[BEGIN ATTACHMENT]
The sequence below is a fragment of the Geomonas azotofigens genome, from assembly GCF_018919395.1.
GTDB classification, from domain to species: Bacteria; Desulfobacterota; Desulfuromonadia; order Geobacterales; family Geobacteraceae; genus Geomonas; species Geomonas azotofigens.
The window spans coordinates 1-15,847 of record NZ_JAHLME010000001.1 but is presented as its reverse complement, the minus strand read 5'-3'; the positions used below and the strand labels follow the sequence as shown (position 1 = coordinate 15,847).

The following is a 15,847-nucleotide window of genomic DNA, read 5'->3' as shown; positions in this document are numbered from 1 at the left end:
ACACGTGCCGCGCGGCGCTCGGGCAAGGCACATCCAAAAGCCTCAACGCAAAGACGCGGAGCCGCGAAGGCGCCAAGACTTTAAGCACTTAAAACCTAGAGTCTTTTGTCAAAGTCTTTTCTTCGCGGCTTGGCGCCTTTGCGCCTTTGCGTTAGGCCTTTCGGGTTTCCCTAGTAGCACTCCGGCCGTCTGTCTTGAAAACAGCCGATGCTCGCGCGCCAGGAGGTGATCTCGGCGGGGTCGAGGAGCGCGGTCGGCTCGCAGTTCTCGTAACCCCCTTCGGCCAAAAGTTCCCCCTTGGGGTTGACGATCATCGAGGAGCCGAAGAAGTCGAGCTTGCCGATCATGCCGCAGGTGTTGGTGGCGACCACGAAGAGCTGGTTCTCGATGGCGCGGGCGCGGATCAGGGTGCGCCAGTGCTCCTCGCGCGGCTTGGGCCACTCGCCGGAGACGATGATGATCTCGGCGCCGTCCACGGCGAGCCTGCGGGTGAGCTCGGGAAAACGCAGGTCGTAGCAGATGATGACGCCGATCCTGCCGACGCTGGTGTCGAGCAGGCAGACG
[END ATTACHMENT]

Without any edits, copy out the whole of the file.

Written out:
The sequence below is a fragment of the Geomonas azotofigens genome, from assembly GCF_018919395.1.
GTDB classification, from domain to species: Bacteria; Desulfobacterota; Desulfuromonadia; order Geobacterales; family Geobacteraceae; genus Geomonas; species Geomonas azotofigens.
The window spans coordinates 1-15,847 of record NZ_JAHLME010000001.1 but is presented as its reverse complement, the minus strand read 5'-3'; the positions used below and the strand labels follow the sequence as shown (position 1 = coordinate 15,847).

The following is a 15,847-nucleotide window of genomic DNA, read 5'->3' as shown; positions in this document are numbered from 1 at the left end:
ACACGTGCCGCGCGGCGCTCGGGCAAGGCACATCCAAAAGCCTCAACGCAAAGACGCGGAGCCGCGAAGGCGCCAAGACTTTAAGCACTTAAAACCTAGAGTCTTTTGTCAAAGTCTTTTCTTCGCGGCTTGGCGCCTTTGCGCCTTTGCGTTAGGCCTTTCGGGTTTCCCTAGTAGCACTCCGGCCGTCTGTCTTGAAAACAGCCGATGCTCGCGCGCCAGGAGGTGATCTCGGCGGGGTCGAGGAGCGCGGTCGGCTCGCAGTTCTCGTAACCCCCTTCGGCCAAAAGTTCCCCCTTGGGGTTGACGATCATCGAGGAGCCGAAGAAGTCGAGCTTGCCGATCATGCCGCAGGTGTTGGTGGCGACCACGAAGAGCTGGTTCTCGATGGCGCGGGCGCGGATCAGGGTGCGCCAGTGCTCCTCGCGCGGCTTGGGCCACTCGCCGGAGACGATGATGATCTCGGCGCCGTCCACGGCGAGCCTGCGGGTGAGCTCGGGAAAACGCAGGTCGTAGCAGATGATGACGCCGATCCTGCCGACGCTGGTGTCGAGCAGGCAGACG